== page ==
Photo by DTR
Cast iron: When properly maintained, cast iron pans are superlative cookware. They are inexpensive, durable, and because they’re so dense, they’re slow to heat, but when they do get hot, they stay that way. When they are properly “seasoned,” they are virtually as good as the fanciest non-stick sauté pan, better in fact, because they can take a beating. They do react to acid and salt, however, so you wouldn’t want to salt food down in cast iron, and the acid in tomatoes will actually draw iron into a tomato sauce (iron is good for you but tomato is bad for the pan).
To season cast iron, pour a half-inch layer of oil into it, put it over high heat until the oil is very hot or put it into a 300 degree oven for an hour or so, then let it cool completely. Pour off the oil and wipe it dry with a paper towel. (If you make fried chicken or deep fry potatoes in your cast iron, it will season itself.) Never use soap on it, only an abrasive (a copper scrub pad or some kosher salt), dry it with a paper towel, and if it needs it, rub some more oil into it. It will stay seasoned and glossy indefinitely. If you neglect it, it can be re-seasoned. Even old and abused cast iron pans can be cleaned, seasoned and reborn as first-rate cookware.
Enameled cast iron is cast iron that has an enamel coating—and therefore is non-reactive to salt and acid and should not be “seasoned”—is also an excellent cooking material. It can be used on the stove top or in the oven and is especially suited to braising because, while its surface is semi-non-stick, it still allows food to brown and the bottom develops a fond.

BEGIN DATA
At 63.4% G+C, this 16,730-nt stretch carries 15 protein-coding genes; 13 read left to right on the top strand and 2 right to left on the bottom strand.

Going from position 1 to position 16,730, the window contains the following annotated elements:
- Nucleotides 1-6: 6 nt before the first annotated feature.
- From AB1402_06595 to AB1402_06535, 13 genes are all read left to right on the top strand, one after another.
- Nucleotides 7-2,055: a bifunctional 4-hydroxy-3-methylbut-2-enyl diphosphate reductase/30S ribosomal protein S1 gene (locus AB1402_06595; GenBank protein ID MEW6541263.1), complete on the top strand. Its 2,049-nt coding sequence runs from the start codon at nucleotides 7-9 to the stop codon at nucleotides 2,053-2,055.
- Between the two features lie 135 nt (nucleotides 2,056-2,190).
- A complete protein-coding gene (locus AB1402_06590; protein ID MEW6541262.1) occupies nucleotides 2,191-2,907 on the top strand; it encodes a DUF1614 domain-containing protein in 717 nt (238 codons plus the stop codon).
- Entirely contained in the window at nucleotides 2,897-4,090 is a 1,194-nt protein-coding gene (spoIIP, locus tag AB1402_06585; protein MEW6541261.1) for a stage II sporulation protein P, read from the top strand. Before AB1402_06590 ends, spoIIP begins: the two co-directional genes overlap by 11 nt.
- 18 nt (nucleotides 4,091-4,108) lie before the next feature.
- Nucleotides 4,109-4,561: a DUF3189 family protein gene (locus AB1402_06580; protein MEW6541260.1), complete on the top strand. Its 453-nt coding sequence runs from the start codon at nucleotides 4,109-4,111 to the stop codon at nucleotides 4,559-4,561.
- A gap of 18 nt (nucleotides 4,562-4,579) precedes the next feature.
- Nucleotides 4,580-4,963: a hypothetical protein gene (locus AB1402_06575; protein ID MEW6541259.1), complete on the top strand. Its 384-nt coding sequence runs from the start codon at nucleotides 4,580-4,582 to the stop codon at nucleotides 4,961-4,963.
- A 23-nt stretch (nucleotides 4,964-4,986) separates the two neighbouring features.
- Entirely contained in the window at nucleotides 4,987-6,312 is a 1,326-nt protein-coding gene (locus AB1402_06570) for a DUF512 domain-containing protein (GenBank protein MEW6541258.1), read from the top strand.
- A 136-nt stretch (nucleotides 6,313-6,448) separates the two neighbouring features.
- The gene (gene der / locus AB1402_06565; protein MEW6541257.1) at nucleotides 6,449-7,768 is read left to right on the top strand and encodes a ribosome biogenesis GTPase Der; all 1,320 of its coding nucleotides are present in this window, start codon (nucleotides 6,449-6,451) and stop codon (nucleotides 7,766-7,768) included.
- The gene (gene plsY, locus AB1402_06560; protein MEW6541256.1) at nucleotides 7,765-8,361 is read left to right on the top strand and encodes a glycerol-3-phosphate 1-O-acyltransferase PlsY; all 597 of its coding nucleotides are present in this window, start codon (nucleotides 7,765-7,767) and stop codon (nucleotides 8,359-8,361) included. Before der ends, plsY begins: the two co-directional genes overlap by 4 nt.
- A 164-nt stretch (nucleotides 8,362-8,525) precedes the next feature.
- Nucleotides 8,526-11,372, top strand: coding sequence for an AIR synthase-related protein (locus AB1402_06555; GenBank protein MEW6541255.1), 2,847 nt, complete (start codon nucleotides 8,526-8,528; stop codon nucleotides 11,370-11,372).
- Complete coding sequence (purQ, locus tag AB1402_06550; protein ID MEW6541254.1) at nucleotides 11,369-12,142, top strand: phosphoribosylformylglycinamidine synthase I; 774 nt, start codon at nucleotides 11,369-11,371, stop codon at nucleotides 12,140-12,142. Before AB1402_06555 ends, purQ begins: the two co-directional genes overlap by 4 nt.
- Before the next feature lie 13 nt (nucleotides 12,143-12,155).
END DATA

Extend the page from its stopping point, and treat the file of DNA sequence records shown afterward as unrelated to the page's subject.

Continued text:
—From The Elements of Cooking
Some readers have asked me about cast iron cookware—I have the three pans above and I use them all the time, love them. I don’t think I paid more than $10 for any of them. Great for any kind of cooking. It’s what I roast chicken in, and bacon seems to taste better when fried on cast iron. Turn them upside down and use them as a pizza stone. They truly are some of the best cookware available from a practical standpoint, but also there’s something satisfying in cooking food in these elemental vessels, in this age of plastic handles, non-stick surfaces and marketing ploys. Food looks great when it’s cooking in these things (see Moonstruck for one of the most memorable food shots in film). Look for used pans in antique stores—all of my pans were found on travels through Amish country in central Ohio. They’re easily brought back to gorgeous gleaming black life, they make great gifts, they last forever. Heavy expensive copper pans hanging in your kitchen intimidate. The sight of cast iron inspires.